Bhagyanagar Gas disappointed with promoter GAIL

Vol 8, PW 2 (21 Apr 04) People & Policy
     

Dormant city gas distribution company Bhagyanagar Gas has gathered enough strength to voice disappointment with one of its promoters: GAIL.

In a recent progress report submitted to the oil ministry, BGL complains that lack of manpower deployment from GAIL is affecting its CNG initiative in Andhra Pradesh. Requisite manpower for CNG jobs is yet to be transferred by GAIL which is adversely affecting the progress of BGL operations, reads the note.

Hyderabad-based BGL is a joint venture city gas distribution company between GAIL and Hindustan Petroleum, who hold 22.5% equity each. Andhra Pradesh state authorities hold 5% while the balance 50% will be offered to strategic investors and financial institutions.

BGL claims it is no longer a paper company. Early this year, it started work in Hyderabad, Vijayawada, Tirupati and Vizag.

We plan to introduce both CNG and auto-LPG in these four cities, a source tells PETROWATCH. But lack of professionals and experts from GAIL for CNG is holding up project development.

According to BGL, GAIL has not delivered on a promise to deploy key staff with BGL to implement its CNG projects. By contrast, HPCL, which is promoting the auto-LPG project, is showing more enthusiasm.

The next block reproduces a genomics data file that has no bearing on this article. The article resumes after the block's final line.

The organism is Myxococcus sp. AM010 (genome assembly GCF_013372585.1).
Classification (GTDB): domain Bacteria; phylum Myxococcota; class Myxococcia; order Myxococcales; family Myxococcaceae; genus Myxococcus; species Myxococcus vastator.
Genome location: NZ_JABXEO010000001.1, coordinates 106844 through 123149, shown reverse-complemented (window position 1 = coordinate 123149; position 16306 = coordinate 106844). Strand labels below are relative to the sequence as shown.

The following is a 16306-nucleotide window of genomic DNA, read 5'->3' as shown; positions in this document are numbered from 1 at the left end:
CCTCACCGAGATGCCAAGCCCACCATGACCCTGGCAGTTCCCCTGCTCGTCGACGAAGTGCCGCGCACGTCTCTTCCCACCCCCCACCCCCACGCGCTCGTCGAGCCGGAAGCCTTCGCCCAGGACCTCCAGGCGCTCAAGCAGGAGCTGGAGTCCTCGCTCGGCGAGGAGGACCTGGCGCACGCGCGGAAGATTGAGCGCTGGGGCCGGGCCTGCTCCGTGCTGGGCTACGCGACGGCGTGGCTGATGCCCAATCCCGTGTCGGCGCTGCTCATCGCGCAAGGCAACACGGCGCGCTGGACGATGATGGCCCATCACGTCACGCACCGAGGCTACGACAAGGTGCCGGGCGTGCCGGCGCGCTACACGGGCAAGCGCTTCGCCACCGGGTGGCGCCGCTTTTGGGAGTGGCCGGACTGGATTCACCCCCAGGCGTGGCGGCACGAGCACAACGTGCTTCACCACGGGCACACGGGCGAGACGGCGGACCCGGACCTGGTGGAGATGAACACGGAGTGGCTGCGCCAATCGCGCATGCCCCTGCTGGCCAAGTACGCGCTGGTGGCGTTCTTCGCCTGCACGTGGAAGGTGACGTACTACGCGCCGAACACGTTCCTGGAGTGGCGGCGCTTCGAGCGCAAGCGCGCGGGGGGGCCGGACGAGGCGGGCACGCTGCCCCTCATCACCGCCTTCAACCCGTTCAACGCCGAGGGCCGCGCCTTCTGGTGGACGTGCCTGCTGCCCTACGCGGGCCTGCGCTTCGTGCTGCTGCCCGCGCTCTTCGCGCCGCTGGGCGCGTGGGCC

HPCLs team has already landed here and they are going ahead with their auto-LPG project, he said. BGL has already acquired land in Tirupati, Pragatools in Hyderabad, Saooranagar and Gachibowli for LPG stations.

But with CNG, BGL is struggling with Andhra Pradesh authorities to acquire land at Vidyadarapuram for a mother station for Vijayawada where it plans to begin CNG operations. GAIL is supposed to lay a gas pipeline from the LANCO terminal to Vidyadarapuram for CNG supplies.

BGL has sent several letters to the Andhra Pradesh Industrial Corporation (APICL) for transfer of 100,000 cm/d of natural gas for CNG distribution, but hasnt heard back. The oil ministry has approved the allocation of 100,000 cm/d and this should be diverted to us, he adds.